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Thursday, August 8, 2013

The Expression of KLF11 (TIEG2), a Monoamine Oxidase B Transcriptional Activator in the Prefrontal Cortex of Human Alcohol Dependence

The biochemical pathways underlying alcohol abuse and dependence are not well understood, although brain cell loss and neurotoxicity have been reported in subjects with alcohol dependence. Monoamine oxidase B (MAO B; an enzyme that catabolizes neurotransmitters such as dopamine) is consistently increased in this psychiatric illness. MAO B has been implicated in the pathogenesis of alcohol dependence and alcohol-induced brain neurotoxicity. Recently, the cell growth inhibitor protein, Kruppel-like factor 11 (KLF11), has been reported to be an MAO transcriptional activator. KLF11 is also known as TIEG2 (transforming growth factor-beta-inducible early gene 2) and mediates apoptotic cell death. This study investigates the protein expression of KLF11 and its relationship with MAO B using human postmortem prefrontal cortex from subjects with alcohol dependence.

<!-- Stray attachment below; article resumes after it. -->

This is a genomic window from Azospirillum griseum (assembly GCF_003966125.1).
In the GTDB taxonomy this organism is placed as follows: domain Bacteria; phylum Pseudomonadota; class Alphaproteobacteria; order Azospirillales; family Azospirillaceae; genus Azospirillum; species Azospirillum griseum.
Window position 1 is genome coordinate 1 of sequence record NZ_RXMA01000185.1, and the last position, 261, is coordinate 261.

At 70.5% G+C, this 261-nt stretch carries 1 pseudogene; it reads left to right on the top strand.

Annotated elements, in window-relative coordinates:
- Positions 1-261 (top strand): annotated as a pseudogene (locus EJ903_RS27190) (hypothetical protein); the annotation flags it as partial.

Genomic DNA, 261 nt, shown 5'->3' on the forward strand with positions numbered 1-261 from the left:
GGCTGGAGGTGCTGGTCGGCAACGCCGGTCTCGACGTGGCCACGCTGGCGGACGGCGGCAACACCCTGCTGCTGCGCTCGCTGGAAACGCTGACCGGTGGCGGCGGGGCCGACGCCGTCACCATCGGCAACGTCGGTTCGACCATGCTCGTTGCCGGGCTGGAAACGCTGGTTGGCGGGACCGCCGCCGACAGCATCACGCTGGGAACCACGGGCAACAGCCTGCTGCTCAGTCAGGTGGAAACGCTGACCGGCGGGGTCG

Twelve subjects with alcohol dependence and the respective psychiatrically normal control subjects were investigated. Expression of KLF11 and MAO B proteins in the prefrontal cortex was measured by Western blot analysis. Correlation studies involving KLF11 and MAO B protein expression were performed. Localization of KLF11 in the human prefrontal cortex was also determined by immunohistochemistry.
Levels of KLF11 protein were significantly increased by 44% (p < 0.03) in the postmortem prefrontal cortex of subjects with alcohol dependence as compared to age- and gender-matched, psychiatrically normal control subjects. Furthermore, KLF11 levels were significantly and positively correlated with both the increased MAO B protein levels and blood alcohol content in alcohol-dependent subjects. In addition, KLF11 protein expression was visualized in both neuronal and glial cells.
This novel study shows the important role of KLF11, an MAO transcriptional activator, in human alcohol dependence. It further supports that the KLF11-MAO B cell death cascade may contribute to chronic alcohol-induced brain damage. This argues a case for KLF11-MAO B inhibition as a novel therapeutic strategy that may impact this highly prevalent illness.

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